Temblor Trouble

Will recent quakes around the world spur policy change in California?

Back Longreads Jun 1, 2011 By Anne Gonzalez

The scenes of twisted metal, splintered wood, crumbling brick and flooded streets are still vivid to Kit Miyamoto, a Sacramento-based engineer who follows earthquake destruction around the world. But he’s not just seeing these images in Haiti, Chile or Japan.

These are the prescient scenarios of California after a major earthquake and forceful tsunami. And for Miyamoto and many engineers, the March earthquake and ensuing tsunami in Japan were a painful reminder: In California, it’s not if; it’s when.

“We will lose thousands of people. I would bet money on it,” says Miyamoto, president and CEO of Miyamoto International Inc. He says the possibility of an 8.0-magnitude earthquake striking the Bay Area is guaranteed within the next 10 to 30 years, potentially causing thousands of deaths — some of them children in classrooms — and billions of dollars in damages.

And Sacramento residents have a false sense of security.

“Sacramento would be affected too because we have lots of soft soil that will be liquefied,” he says.

The best labs for studying the effects of earthquakes are the events themselves. Many engineers are still studying the earthquake centered about 80 miles east of Sendai, Japan, its effects on buildings, infrastructure and people, and how a similar event would play out on the West Coast of the U.S.

The Great East Japan Earthquake reached 8.9 on the Richter scale, making it the most powerful temblor to hit Japan and one of the five biggest earthquakes since civilization started recording seismic activity in 1900. The earthquake triggered a tsunami with waves of up to 125 feet. The twin disasters took an estimated 30,000 lives, damaged or destroyed more than 125,000 buildings, cut off roads and railways and caused fires and a dam collapse.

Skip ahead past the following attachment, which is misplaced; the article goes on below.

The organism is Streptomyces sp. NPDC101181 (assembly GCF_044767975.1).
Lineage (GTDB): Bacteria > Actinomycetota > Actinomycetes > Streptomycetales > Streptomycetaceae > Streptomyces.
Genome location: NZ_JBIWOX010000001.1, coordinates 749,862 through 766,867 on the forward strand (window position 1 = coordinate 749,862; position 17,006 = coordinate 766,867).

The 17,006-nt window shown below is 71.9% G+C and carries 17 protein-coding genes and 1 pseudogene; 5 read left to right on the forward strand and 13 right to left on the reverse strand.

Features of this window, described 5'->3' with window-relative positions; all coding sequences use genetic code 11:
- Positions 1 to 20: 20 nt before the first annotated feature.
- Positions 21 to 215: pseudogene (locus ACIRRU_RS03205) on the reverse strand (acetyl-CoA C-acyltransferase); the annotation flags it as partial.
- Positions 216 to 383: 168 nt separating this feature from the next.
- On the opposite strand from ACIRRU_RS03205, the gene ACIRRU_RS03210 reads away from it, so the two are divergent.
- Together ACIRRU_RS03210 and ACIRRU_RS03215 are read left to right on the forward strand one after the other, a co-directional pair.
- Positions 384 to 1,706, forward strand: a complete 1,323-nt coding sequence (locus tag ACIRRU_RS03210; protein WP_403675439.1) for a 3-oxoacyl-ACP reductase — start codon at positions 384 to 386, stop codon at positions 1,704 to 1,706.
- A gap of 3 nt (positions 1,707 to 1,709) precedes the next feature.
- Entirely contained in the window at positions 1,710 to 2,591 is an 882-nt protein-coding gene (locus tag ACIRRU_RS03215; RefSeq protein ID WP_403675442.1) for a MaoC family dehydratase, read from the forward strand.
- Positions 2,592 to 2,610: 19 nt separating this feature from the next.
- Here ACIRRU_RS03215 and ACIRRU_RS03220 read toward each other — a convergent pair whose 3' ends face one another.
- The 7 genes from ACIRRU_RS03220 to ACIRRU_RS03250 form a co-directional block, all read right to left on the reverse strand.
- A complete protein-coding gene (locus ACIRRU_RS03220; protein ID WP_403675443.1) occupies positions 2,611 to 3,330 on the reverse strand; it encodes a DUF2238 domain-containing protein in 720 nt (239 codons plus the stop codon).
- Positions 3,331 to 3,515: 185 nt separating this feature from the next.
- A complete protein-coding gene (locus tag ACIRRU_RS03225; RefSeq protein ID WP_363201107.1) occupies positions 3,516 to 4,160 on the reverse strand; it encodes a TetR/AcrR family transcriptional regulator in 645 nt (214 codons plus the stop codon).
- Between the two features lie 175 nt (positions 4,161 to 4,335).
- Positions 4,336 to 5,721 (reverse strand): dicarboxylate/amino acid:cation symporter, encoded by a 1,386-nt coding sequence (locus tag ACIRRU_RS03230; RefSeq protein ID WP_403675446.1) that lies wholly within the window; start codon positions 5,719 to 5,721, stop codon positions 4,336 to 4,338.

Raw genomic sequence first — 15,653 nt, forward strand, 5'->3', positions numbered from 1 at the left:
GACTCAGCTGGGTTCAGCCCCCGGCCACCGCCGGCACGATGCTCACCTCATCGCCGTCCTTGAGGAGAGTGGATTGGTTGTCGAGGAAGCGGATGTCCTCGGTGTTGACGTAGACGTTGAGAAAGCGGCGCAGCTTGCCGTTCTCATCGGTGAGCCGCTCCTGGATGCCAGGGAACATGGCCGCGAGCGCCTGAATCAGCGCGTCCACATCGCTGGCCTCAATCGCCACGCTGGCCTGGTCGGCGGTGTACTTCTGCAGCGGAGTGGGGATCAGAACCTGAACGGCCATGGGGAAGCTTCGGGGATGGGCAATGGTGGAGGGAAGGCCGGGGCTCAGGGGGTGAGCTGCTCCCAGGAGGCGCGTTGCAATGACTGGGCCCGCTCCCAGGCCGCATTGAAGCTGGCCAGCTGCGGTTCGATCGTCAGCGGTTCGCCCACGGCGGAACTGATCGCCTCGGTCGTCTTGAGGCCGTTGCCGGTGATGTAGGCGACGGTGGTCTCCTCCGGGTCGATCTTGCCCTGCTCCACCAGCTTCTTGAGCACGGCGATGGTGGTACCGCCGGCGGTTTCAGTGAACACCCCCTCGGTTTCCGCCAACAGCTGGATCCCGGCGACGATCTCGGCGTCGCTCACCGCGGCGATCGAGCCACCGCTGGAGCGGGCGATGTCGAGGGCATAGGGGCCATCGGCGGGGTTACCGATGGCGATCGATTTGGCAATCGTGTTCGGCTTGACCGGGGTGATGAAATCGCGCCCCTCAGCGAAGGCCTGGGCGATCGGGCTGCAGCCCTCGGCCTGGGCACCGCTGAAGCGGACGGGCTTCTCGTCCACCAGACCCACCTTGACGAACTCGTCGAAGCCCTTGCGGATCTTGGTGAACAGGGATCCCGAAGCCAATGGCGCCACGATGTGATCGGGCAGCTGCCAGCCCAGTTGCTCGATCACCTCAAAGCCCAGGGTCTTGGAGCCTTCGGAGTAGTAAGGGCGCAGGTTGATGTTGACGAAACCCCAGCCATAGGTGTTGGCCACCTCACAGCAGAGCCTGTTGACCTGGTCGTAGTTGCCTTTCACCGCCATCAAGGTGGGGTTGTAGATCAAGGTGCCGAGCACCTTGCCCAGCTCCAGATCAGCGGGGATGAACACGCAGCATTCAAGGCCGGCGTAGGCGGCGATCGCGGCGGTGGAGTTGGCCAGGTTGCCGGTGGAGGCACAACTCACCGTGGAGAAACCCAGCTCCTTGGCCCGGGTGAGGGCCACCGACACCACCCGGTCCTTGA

About 4.4 million households were left without electricity and 1.5 million had no water. In all, the cost of repairs could top $300 billion, making it the most expensive natural disaster in history.

Engineering experts make many similarities between Japan and California when it comes to earthquakes. Structures and building codes are comparable, along with education and awareness about engineering techniques to prevent damage and loss of life. In many cases, Japan was better prepared, especially for the tsunami that came crashing onto its coast.

Besides damage to buildings, California cities could be shut down, nuclear reactors or other key plants could be at risk, and rescue efforts could be hampered in an earthquake or tsunami, says Scott Hooker, vice president of Buehler & Buehler Structural Engineers Inc., a Sacramento engineering firm.